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The banking crisis of 2008 has coloured almost every aspect of Iceland’s politics and economy. It led to the fall from power of the party that had been in government for six decades, and the first trial of a head of state in connection with the financial crisis. The new draft constitution, which is currently before the parliament for approval, involved unprecedented citizen involvement.

Before the crisis, Iceland had enjoyed an economic boom. But the dramatic increase in Iceland’s foreign debt ensured that the banking crisis would bring with it a currency crisis and inhibit the Icelandic central bank’s response. Iceland is nevertheless emerging relatively unscathed. A major remaining issue from the UK point of view is the Icesave compensation dispute. The British and Dutch governments compensated depositors in Icesave accounts following the collapse of Landsbanki, but agreements to claim this back from Iceland were defeated in two referendums. The court of the European Free Trade Association (EFTA), is expected to rule on the case in December 2012. If Iceland loses, the costs could be substantial, although the government has said that there is enough in the Landsbanki estate to cover all depositors.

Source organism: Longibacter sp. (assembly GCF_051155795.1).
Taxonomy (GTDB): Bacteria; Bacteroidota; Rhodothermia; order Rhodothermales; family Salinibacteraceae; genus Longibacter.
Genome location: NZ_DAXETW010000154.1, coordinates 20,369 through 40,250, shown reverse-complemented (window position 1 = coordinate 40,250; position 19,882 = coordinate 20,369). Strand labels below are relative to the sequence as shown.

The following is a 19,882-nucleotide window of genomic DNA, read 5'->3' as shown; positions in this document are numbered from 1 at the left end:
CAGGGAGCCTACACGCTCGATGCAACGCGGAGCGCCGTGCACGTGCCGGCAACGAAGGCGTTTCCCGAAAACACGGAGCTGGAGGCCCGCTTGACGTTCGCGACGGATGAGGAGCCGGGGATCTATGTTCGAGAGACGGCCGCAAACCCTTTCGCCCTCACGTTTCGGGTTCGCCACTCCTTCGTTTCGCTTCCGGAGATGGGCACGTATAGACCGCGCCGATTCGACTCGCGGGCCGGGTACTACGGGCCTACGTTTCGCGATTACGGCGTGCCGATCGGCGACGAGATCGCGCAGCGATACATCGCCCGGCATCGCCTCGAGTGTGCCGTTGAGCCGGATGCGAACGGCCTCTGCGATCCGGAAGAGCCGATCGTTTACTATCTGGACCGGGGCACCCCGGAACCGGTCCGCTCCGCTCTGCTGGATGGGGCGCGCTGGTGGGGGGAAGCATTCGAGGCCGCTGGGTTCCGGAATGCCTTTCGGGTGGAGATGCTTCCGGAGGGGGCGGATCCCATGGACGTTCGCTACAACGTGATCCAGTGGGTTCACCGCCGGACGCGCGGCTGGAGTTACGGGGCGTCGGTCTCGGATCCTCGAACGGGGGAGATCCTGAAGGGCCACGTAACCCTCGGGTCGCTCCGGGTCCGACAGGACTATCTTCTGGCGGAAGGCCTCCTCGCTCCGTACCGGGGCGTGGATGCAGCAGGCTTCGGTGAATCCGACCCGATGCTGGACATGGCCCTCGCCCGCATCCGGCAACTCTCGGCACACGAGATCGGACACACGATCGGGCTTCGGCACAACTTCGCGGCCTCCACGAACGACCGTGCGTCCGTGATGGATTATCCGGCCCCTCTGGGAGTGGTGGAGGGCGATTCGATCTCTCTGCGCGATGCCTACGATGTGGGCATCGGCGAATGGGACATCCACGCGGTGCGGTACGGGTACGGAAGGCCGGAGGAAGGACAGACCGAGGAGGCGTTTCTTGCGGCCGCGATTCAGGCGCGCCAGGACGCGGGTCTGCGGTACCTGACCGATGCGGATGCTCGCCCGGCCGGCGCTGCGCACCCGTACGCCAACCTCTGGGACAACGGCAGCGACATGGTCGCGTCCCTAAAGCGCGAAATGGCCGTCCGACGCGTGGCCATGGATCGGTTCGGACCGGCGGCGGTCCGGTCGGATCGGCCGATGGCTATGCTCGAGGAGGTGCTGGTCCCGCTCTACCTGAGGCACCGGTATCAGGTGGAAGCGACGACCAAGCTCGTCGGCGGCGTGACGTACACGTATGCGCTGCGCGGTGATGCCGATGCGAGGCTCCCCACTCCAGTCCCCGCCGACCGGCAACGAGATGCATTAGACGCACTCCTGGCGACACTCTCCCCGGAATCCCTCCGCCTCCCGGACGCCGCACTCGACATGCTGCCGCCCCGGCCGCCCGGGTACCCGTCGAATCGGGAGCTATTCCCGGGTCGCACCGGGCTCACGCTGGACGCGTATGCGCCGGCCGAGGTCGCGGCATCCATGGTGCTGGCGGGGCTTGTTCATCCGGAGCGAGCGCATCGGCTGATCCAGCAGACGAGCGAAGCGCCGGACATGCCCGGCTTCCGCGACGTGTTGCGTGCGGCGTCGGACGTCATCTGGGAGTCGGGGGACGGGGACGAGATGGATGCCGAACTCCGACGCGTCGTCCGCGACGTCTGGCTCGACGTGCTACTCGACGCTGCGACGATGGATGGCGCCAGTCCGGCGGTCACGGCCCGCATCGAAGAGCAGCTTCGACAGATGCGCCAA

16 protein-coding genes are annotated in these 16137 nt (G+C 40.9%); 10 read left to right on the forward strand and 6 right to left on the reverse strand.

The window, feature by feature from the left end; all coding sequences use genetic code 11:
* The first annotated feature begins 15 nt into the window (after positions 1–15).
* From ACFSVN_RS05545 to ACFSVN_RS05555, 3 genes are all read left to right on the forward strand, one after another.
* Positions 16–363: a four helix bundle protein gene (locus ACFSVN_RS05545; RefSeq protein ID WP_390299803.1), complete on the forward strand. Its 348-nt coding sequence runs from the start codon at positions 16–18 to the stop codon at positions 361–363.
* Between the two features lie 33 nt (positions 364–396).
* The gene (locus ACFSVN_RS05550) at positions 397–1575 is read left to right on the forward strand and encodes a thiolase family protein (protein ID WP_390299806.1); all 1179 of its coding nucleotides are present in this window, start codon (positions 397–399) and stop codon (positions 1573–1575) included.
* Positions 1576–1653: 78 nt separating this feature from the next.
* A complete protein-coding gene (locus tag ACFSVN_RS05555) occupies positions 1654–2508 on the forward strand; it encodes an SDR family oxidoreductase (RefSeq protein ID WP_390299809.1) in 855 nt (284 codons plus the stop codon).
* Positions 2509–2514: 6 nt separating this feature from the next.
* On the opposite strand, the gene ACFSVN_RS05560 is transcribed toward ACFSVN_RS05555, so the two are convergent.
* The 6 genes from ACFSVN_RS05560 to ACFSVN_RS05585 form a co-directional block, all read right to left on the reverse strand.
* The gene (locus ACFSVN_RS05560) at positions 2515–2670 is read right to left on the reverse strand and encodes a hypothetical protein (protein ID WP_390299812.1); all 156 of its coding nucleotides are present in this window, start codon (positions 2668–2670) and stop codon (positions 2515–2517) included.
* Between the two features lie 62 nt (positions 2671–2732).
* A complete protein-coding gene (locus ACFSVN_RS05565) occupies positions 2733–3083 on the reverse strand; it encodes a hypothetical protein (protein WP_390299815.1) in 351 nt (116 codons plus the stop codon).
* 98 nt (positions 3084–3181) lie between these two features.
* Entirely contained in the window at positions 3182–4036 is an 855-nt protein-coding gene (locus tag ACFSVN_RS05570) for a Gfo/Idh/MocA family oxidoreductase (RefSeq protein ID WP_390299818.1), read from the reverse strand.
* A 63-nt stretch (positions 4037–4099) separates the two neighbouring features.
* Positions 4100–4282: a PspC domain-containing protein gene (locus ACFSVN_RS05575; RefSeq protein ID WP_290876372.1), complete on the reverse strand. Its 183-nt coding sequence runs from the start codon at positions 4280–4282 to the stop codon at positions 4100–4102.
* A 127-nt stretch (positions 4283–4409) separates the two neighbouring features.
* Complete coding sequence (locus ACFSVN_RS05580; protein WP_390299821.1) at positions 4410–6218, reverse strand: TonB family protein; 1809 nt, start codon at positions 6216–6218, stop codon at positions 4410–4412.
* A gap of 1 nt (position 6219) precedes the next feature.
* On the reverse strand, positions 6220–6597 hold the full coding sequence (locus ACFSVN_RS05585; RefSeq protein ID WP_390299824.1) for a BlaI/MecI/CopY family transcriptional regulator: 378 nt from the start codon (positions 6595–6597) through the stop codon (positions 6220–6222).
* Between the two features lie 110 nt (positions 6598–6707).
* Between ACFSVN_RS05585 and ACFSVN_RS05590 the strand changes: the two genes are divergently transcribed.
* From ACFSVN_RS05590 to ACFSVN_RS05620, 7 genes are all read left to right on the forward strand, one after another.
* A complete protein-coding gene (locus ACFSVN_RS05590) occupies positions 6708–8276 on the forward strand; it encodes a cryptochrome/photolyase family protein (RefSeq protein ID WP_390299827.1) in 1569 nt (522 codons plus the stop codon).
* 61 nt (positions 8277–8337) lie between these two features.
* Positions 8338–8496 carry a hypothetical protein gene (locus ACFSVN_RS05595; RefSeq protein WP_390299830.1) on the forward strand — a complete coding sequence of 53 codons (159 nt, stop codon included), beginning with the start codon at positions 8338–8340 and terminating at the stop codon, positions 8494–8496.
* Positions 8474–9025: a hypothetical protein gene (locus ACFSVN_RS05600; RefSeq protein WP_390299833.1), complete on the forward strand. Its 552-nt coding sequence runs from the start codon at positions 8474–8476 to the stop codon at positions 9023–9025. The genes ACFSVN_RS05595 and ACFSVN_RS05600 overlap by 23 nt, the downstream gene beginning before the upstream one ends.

The Icesave issue could affect Iceland’s current application to join the EU, which itself was prompted by the banking and currency crisis. The application is proceeding relatively quickly, despite domestic public and political opposition.

Fisheries could also be problematic. Iceland has been condemned for ‘plundering’ the mackerel stock and for threatening its long-term future. The stock is worth some £200 million to the UK economy. More information about the issue can be found in Library Standard Note SN6511—Icy fishing: UK and Iceland fish stock disputes. Iceland’s commercial whaling operations could also have implications for its EU accession.

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